Carbamazepine effects on pain management and serum IL-6, IL-10 evaluation in addicted patients undergoing surgery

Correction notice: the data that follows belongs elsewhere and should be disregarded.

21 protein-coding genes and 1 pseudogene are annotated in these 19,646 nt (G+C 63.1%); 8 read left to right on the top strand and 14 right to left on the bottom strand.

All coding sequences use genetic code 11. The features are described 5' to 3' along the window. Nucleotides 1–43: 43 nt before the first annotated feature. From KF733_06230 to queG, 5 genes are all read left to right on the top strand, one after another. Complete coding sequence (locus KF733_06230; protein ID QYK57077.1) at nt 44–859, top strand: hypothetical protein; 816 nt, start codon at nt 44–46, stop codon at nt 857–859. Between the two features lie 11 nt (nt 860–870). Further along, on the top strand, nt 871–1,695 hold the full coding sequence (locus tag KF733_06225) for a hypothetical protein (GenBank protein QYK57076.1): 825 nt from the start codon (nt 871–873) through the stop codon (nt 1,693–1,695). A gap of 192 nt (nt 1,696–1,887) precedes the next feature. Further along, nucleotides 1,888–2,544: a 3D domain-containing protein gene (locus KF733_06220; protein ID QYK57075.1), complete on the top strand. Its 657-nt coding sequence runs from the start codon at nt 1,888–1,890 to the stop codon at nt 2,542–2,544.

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Postoperative pain control remains an important issue in the field of surgery. Assessing and managing patients with acute pain who are addicted to opioids are often challenging. It has been shown that, addicted patients are less tolerant to pain. There is limited evidence to guide the management of acute pain in these patients. Here we studied the effect of preemptive use of carbamazepine on pain behavior and serum IL-6, IL-10 levels in the addicted patients. 90 male patients (25–45 years, BMI 20–27), were divided into 3 group of 30 patients: 1- control, 2- addicted, 3- addicted patients receiving carbamazepine 400 mg before surgery. The visual analog pain scale and serum levels of IL-6 and IL-10 were evaluated at time 0 (before surgery), 1 and 12 h postoperatively. Compared with control and carbamazepine groups, addicted patients exhibited exaggerated pain behavior before and after surgery, however, postoperatively, a significant increase in pain behavior was seen in control compared to carbamazepine group. A decrease in serum IL-10 and an increase in IL-6 concentrations were observed in addicted patients. In the morphine abuser, a decrease in pain threshold, an increase in IL-6 and a decrease in IL-10 levels were evident compared with non-abuser subjects. Addition of carbamazepine improved pain sensation and serum IL-6 levels and a reduction in serum IL-10 level in control patients was paralleled to their recovery. It seems that, preemptive use of low dose of carbamazepine can improve postoperative pain and cytokine activities in the addicted patients.

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